The UK's competition commission has ruled that regulator Ofcom got the termination rates for mobile calls wrong, while the Competition Appeals Tribunal has decided that such mistakes should be acknowledged retrospectively.
Ofcom caps the average rate that mobile operators charge for incoming phone calls - the termination rate - which the regulator calculates based on how much it costs the mobile networks to handle the call. Back in 2007 BT complained that Ofcom had got its figures wrong, a complaint that has now been largely upheld (pdf).
BT complained that Ofcom based its figures on the amount the operators paid for their 3G licences, rather than what they're actually worth. The former monopoly also complained that Ofcom had overestimated the allowance for network externality and failed to allow for reductions in the cost of administration.
The Competition Commission accepted the first two arguments but rejected the latter, and has recalculated what mobile termination rates should now be.
Accordingly, the average cost of terminating a mobile call will drop to 4.0 pence per minute by 2010/11, excepting calls to 3UK (who were awarded a late-mover advantage to help them be competitive) which will drop to 4.4 pence per minute. These figures are 1.5 pence below what Ofcom had decided, and thus less than companies have been charging each other for the last two years.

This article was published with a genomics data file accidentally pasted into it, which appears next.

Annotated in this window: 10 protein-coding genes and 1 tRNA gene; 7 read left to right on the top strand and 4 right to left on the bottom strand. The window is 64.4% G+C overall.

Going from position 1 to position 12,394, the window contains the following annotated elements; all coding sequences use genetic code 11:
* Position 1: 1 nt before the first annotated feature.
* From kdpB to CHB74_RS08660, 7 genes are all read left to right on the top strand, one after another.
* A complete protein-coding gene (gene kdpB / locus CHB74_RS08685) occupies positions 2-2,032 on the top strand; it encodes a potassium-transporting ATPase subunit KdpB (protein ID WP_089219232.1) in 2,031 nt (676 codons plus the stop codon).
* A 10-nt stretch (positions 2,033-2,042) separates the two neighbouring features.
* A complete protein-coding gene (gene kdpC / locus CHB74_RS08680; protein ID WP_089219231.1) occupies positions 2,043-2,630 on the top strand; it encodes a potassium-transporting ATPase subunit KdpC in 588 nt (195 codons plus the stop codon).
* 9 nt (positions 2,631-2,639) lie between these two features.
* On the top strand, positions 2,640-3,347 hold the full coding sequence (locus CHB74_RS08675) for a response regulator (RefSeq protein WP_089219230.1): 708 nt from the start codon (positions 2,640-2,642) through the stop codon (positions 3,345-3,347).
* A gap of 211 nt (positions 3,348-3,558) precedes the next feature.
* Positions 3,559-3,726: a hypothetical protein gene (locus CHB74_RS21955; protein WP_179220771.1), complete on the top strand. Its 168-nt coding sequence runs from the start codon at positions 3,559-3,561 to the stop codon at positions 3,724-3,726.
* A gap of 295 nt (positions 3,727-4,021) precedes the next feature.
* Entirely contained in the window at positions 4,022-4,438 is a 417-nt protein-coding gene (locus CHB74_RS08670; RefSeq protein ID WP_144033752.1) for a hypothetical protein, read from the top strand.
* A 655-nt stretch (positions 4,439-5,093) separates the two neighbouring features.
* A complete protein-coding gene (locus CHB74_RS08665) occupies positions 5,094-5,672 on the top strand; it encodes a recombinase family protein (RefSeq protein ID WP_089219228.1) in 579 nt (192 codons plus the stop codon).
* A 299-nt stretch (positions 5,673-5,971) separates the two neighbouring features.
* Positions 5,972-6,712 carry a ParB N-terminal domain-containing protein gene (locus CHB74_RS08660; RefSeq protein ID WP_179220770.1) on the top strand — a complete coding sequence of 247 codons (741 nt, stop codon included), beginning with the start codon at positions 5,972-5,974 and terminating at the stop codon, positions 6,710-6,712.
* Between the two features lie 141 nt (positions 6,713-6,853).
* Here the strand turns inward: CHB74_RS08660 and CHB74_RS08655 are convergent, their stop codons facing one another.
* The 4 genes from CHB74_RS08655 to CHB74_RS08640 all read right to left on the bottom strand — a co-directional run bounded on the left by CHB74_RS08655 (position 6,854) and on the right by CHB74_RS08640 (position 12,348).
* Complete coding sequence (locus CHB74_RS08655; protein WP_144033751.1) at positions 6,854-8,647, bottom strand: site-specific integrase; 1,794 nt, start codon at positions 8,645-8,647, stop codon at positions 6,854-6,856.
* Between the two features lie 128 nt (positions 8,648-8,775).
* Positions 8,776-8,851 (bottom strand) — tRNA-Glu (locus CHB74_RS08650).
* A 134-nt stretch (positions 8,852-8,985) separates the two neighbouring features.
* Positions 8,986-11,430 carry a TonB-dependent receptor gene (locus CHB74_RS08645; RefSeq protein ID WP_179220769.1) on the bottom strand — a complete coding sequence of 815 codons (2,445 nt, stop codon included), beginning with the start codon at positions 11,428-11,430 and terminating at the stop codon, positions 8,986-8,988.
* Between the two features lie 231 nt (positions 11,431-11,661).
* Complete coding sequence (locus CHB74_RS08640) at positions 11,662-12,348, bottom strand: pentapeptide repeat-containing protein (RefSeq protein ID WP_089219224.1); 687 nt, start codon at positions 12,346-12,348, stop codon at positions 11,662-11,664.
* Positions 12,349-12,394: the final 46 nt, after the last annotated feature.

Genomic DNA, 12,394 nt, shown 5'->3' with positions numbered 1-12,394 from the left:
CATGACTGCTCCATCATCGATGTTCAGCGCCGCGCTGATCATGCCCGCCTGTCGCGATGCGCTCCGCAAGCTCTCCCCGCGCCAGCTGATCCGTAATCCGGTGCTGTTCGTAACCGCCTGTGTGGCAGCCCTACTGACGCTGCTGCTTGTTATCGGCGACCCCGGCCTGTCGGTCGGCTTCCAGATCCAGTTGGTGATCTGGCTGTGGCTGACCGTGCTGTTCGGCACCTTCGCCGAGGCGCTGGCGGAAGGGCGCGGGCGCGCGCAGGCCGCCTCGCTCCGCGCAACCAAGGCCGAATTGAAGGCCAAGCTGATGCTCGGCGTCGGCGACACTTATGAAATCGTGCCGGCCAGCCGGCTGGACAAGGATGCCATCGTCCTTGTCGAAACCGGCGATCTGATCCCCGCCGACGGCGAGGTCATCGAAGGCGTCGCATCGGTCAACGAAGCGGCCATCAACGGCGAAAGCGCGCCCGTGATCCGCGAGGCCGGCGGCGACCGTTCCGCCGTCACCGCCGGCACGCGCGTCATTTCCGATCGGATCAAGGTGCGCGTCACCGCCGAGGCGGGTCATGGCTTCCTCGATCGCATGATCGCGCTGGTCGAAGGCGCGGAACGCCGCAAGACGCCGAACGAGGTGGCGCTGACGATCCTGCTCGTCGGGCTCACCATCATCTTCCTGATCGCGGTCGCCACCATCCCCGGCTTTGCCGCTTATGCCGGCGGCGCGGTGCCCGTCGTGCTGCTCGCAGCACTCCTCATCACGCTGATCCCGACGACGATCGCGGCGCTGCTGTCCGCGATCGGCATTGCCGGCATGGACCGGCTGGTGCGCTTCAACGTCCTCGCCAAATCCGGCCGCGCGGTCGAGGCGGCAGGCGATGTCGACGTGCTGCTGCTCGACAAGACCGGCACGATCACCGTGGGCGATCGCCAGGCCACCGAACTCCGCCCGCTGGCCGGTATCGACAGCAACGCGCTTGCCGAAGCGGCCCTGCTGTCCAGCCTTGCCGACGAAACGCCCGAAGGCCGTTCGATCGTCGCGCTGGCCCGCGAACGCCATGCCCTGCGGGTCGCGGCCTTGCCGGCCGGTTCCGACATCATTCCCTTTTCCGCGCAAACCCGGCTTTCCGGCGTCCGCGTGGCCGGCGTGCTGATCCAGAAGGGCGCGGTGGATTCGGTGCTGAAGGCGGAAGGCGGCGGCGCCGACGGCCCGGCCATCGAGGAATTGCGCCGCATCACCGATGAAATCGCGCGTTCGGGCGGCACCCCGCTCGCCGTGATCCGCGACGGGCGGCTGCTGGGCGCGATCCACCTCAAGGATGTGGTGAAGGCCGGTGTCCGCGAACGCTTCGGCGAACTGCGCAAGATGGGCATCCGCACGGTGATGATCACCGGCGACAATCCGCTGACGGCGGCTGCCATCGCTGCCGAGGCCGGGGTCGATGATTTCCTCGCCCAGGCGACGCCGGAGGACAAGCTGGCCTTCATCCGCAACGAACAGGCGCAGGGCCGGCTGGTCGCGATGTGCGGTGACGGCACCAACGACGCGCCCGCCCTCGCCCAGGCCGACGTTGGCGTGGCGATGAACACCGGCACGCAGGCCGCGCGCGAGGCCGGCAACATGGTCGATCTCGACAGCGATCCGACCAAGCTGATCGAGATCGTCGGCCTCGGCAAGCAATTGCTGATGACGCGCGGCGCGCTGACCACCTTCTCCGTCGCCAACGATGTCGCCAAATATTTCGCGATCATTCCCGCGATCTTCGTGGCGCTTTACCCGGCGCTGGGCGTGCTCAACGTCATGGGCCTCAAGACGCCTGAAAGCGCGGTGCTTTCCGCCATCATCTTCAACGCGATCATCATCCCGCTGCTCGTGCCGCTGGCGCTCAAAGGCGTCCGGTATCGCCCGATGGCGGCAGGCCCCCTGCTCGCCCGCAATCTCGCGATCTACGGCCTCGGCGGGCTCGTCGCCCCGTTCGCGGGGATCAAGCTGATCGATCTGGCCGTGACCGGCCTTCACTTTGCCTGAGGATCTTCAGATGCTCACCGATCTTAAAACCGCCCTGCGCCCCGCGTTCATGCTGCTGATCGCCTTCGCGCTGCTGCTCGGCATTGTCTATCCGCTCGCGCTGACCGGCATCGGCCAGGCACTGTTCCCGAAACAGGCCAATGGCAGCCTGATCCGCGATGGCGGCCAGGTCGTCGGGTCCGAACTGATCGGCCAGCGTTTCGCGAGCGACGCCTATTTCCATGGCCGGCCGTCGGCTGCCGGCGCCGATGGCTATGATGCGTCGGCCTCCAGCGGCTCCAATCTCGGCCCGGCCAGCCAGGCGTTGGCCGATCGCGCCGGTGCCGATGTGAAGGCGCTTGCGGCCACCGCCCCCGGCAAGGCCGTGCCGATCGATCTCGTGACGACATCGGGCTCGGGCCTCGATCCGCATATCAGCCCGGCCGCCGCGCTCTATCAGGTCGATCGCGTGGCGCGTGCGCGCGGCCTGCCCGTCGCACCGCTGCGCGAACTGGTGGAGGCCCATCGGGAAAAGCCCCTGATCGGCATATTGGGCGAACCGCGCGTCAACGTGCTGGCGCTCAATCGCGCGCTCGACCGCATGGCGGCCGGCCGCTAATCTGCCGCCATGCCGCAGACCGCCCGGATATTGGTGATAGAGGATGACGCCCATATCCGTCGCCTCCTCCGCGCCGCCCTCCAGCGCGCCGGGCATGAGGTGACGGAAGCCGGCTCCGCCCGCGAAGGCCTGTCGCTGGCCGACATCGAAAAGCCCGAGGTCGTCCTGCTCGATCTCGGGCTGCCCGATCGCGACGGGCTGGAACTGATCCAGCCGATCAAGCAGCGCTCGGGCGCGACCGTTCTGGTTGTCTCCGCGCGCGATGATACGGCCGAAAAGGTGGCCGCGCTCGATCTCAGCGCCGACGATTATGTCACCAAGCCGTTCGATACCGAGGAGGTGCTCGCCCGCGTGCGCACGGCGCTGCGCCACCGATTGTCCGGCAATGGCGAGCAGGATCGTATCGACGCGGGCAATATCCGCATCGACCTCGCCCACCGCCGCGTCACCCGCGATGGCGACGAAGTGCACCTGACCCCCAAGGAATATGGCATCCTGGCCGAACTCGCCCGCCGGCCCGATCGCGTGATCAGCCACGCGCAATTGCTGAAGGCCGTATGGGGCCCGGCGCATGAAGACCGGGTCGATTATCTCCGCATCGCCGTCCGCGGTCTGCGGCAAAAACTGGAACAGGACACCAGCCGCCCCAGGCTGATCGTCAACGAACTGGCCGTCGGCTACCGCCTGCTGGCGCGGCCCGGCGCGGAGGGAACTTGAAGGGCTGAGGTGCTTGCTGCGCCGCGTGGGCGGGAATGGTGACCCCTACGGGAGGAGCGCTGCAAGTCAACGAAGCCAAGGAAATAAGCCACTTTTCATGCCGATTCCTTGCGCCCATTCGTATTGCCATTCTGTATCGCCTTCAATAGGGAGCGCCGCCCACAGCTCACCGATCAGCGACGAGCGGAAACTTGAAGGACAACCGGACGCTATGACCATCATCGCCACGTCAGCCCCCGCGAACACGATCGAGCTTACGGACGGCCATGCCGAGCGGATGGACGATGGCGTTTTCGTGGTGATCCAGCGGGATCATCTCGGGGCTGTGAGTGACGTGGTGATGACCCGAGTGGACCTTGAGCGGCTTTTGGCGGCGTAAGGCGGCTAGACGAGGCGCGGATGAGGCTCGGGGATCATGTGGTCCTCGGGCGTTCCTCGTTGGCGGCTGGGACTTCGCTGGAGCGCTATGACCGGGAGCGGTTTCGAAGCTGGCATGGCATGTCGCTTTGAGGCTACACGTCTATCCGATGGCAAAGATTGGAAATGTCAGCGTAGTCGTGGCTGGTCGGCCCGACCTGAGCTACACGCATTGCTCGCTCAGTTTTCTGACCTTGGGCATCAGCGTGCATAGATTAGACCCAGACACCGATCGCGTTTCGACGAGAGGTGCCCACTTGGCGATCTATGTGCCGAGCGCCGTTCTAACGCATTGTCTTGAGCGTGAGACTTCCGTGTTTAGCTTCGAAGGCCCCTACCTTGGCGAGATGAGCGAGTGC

Ofcom always intended that the cost of termination would fall slowly towards the 2010/11 target, in a process known as the glide path, but that glide was commenced in 2007 aiming at 5.1 pence. Hitting 4.0 pence will need a steeper glide, but that won't make up for the over-charging of the last two years.
In presentation to the Competition Appeals Tribunal (CAT), which has been considering the matter, BT initially suggested that the operators just hand it a pile of cash. The operators quickly pointed out that BT been passing the costs on to its customers, and it would hardly be reasonable to return the money to BT unless it could be guaranteed to get back to the people who paid it.
It also argued that the CAT has no authority to apply different pricing retrospectively, a matter on which the CAT unanimously disagreed.
So the CAT has ruled (pdf) that pricing must be reorganised for the whole period, 2007-2011, by Ofcom, who will have to manage some form of restitution to those who have overpaid - most likely through lower rates charged to the disadvantaged parties.
For punters this probably means the cost of calling a mobile phone will drop fast over the next couple of years, before bottoming out until termination fees vanish completely - after which no one knows what will happen to the cost of calling. ®